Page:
Leonsis and team officials currently get daily reports on Wall's progress. After making the supermax investment, they are taking extra measures to ensure he is holding up his end of the bargain. The Wizards closely monitor his weight and have a rotation of physical therapists working with him every day.

If it were up to Wall, he would be more likely to return next season. The team is the side taking extra caution.

"Trust me, nobody wants to get back to the court more than John Wall," GM Tommy Sheppard told NBC Sports Washington. 

"But I've tried to manage this with him and say there is no calendar or clock that is going to tell you to come back. You're going to come back when you're 100 percent healthy. Anybody who has watched him in the playoffs play with broken hands and all of the aches and pains he's had over the years and he still showed up and played at a high, high level. You know you need to monitor him a little more than most. That's the kind of player that is going to try to sneak back on the court any time he can."

What Leonsis said publicly has been the belief behind the scenes in the Wizards organization for quite some time. They are preparing for next season as if he won't play, 

"We have to see if John Wall comes back and how he looks and how he plays," Leonsis told NBC Sports Washington. "If John Wall can come back at 80 percent the year after [in 2020-21], I would be really happy because then we would have a great, great backcourt."

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Redskins365 Episode 1: The Future Starts Now

Redskins365 Episode 1: The Future Starts Now

Over the 2019 offseason, the Washington Redskins periodically released episodes to a new series called "Redskins 365". Here, viewers can get an all-access look into all the important moments leading up to the 2019-20 season. In episode 1 titled "The Future Starts Now" the Redskins begin their journey toward improvement following the conclusion of the 2018-19 campaign.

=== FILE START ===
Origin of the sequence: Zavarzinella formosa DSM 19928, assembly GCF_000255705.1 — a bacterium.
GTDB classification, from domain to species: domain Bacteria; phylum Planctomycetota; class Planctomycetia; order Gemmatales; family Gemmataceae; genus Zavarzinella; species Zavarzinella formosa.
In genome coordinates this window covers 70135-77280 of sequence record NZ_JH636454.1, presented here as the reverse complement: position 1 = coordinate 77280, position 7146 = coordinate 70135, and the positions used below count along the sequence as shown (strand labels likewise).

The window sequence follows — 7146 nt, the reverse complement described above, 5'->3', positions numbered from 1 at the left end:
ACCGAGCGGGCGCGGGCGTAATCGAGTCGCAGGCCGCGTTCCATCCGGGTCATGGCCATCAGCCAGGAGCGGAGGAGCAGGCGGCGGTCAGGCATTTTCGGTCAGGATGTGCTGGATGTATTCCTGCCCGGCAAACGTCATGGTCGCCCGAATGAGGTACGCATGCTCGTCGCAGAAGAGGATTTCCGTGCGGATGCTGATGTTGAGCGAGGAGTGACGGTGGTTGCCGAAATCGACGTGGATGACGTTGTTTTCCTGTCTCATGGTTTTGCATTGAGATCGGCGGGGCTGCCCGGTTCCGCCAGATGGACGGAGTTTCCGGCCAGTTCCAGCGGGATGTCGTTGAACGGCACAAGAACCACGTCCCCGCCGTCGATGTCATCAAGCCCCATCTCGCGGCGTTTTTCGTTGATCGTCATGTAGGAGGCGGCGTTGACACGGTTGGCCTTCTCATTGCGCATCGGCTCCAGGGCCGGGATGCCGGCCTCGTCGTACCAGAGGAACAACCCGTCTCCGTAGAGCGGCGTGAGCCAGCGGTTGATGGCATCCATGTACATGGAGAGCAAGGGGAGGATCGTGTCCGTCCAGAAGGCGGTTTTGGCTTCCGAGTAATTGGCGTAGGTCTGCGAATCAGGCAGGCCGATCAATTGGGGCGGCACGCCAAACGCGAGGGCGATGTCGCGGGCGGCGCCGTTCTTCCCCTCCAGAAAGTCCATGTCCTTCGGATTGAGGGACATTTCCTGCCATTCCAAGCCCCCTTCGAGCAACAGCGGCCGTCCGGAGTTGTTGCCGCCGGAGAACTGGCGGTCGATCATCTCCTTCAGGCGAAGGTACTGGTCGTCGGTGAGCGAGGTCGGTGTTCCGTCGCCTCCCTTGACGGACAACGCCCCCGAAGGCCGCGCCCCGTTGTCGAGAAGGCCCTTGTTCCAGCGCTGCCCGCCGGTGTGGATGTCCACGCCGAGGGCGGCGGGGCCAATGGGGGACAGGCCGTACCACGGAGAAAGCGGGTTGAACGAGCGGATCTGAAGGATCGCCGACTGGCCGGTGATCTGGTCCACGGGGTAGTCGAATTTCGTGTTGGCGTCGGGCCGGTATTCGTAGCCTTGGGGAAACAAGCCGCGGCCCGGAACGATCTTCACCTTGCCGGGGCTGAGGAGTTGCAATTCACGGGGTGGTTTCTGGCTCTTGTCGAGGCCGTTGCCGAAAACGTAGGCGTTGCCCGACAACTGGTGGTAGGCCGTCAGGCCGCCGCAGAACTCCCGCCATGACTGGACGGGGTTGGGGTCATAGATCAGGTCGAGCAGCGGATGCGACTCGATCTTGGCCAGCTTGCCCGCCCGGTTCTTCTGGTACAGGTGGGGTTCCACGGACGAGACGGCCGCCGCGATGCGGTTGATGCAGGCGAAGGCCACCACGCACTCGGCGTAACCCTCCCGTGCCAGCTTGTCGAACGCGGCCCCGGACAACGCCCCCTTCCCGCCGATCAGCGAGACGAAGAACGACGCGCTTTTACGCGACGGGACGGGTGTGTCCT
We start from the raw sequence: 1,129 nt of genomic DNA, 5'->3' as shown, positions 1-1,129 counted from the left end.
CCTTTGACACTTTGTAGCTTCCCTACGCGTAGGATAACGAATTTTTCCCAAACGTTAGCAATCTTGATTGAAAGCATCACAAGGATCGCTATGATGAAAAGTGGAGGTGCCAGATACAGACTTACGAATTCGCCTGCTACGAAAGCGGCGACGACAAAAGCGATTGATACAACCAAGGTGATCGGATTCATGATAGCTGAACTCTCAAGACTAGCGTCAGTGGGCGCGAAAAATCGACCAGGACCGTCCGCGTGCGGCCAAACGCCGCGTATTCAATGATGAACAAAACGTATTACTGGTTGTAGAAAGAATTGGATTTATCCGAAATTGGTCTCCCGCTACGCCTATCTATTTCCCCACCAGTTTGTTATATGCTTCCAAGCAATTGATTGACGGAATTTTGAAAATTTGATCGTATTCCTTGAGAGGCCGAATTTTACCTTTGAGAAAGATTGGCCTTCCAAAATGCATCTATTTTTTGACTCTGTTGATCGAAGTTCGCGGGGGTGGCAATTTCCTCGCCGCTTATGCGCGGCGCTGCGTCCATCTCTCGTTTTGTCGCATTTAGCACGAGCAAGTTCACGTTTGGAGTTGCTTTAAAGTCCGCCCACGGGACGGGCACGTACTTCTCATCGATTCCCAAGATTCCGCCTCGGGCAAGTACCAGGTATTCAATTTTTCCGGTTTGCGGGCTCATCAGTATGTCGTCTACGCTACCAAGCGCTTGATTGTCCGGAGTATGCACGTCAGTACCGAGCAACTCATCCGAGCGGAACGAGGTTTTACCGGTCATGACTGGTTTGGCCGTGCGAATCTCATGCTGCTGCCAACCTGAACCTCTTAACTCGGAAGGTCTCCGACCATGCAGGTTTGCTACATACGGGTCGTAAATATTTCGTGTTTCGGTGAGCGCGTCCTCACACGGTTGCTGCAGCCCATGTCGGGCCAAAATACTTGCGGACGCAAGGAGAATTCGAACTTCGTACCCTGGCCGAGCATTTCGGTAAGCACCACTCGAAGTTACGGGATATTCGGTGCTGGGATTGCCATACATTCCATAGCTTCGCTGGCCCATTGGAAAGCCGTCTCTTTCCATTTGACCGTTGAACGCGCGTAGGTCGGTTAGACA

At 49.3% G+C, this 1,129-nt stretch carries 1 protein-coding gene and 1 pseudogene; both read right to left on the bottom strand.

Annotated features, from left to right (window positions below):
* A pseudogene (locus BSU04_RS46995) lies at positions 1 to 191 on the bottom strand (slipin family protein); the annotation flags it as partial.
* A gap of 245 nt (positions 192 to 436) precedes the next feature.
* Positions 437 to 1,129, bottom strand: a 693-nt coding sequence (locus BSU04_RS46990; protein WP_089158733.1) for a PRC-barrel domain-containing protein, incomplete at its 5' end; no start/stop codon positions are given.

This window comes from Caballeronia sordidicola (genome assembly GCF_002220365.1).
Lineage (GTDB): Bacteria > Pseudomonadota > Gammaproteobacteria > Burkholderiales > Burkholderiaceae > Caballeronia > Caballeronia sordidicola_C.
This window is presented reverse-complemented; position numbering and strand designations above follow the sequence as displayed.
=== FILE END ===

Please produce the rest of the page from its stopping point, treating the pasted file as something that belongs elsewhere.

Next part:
The episode begins immediately following the disappointing end to Washington's season as players participated in locker cleanout day. A somewhat somber atmosphere, the likes of Shaun Dion Hamilton, Adrian Peterson, Ryan Kerrigan and Trent Williams reflect on the season and look ahead to 2019.

Following that, it's on to the additions and changes on the coaching staff. Head coach Jay Gruden gives his thoughts on new defensive staff hirings Ray Horton and Rob Ryan as well as Kevin O'Connell's jump to offensive coordinator. Ryan and O'Connell also explain their excitement for next season in their respective roles.

With the coaching staff puzzle becoming clear, the episode transitions to the NFL Combine. Gruden along with Senior Vice President of Player Personnel Doug Williams, President Bruce Allen and Director of College Scouting Kyle Smith take you through the Combine process. Discussions about the interview process and what the Redskins are looking for in players give insight into how evaluations are done. 

The Combine portion has a heavy focus on players Kyler Murray, D.K. Metcalf and Montez Sweat among others. Released on March 20, one can see and hear from Sweat before the idea of him becoming a Redskin came to fruition and listen to Metcalf's thoughts on Jay Gruden.

Head Strength and Conditioning Coach Chad Englehart also makes an appearance, discussing his viral moment with Ed Oliver at the combine and the fraternity-type bond conditioning coaches in the NFL share.

Washington's journey toward success in 2019 began the moment the clock ran out on the 2018 season. Episode 1 of "Redskins365" picks up right in that preliminary stage.